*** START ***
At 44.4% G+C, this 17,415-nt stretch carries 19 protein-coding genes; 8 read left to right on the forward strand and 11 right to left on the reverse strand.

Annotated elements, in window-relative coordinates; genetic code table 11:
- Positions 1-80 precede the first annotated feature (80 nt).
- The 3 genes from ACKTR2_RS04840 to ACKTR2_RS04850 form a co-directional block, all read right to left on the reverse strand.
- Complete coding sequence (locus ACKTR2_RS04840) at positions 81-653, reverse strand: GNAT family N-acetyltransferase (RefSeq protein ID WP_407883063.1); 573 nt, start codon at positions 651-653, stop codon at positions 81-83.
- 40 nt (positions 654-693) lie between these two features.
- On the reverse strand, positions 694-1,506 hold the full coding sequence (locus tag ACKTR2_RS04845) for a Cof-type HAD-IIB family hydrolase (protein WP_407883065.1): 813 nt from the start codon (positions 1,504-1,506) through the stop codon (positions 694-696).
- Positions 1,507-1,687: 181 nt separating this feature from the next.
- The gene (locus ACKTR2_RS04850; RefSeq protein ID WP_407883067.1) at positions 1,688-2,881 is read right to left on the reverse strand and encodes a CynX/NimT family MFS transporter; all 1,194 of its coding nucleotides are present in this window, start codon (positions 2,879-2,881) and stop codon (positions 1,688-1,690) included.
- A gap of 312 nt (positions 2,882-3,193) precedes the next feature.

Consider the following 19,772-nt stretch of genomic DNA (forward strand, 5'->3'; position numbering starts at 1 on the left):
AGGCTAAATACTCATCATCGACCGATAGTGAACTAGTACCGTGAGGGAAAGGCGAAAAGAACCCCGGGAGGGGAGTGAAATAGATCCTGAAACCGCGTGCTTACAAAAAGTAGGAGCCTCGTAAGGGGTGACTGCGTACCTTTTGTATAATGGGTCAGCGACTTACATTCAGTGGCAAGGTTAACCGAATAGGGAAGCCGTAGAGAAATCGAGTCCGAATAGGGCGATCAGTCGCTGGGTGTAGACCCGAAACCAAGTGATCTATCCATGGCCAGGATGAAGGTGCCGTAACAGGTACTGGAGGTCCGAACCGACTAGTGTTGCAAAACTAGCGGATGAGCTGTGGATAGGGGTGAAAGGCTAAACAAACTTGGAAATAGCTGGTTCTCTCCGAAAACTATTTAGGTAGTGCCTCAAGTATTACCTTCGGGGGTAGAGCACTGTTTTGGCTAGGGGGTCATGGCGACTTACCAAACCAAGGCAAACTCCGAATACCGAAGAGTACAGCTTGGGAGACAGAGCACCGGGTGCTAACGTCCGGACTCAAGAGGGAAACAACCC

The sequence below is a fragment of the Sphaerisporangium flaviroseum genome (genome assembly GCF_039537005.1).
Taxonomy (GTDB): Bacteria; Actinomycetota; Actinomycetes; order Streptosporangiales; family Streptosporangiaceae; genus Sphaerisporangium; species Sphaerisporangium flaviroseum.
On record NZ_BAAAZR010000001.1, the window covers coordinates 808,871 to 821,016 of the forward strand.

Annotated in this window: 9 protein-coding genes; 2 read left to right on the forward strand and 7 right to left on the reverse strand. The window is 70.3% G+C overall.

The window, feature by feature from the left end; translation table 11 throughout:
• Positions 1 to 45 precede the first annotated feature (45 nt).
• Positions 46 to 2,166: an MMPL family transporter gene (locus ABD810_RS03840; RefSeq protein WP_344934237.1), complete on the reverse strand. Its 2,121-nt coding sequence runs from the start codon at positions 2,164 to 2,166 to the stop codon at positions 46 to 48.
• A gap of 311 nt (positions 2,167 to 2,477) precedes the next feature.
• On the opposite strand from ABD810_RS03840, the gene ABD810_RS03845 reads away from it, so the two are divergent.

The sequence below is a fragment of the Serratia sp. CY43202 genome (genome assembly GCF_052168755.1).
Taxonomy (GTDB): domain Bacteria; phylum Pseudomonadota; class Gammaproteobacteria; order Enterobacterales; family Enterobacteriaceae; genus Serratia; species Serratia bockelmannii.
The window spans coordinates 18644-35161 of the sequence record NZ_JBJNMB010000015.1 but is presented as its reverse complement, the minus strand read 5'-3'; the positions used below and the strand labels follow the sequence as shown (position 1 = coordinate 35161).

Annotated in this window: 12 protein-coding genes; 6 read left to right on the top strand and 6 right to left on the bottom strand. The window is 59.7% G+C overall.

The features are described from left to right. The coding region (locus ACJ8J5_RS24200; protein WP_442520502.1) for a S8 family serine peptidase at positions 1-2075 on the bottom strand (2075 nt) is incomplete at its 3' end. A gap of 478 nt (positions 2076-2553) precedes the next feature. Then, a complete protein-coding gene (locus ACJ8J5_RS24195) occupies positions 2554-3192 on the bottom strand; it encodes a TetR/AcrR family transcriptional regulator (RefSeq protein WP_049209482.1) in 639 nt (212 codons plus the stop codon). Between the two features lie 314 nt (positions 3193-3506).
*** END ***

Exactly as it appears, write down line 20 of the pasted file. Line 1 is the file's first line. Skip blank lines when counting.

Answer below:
• A gap of 311 nt (positions 2,167 to 2,477) precedes the next feature.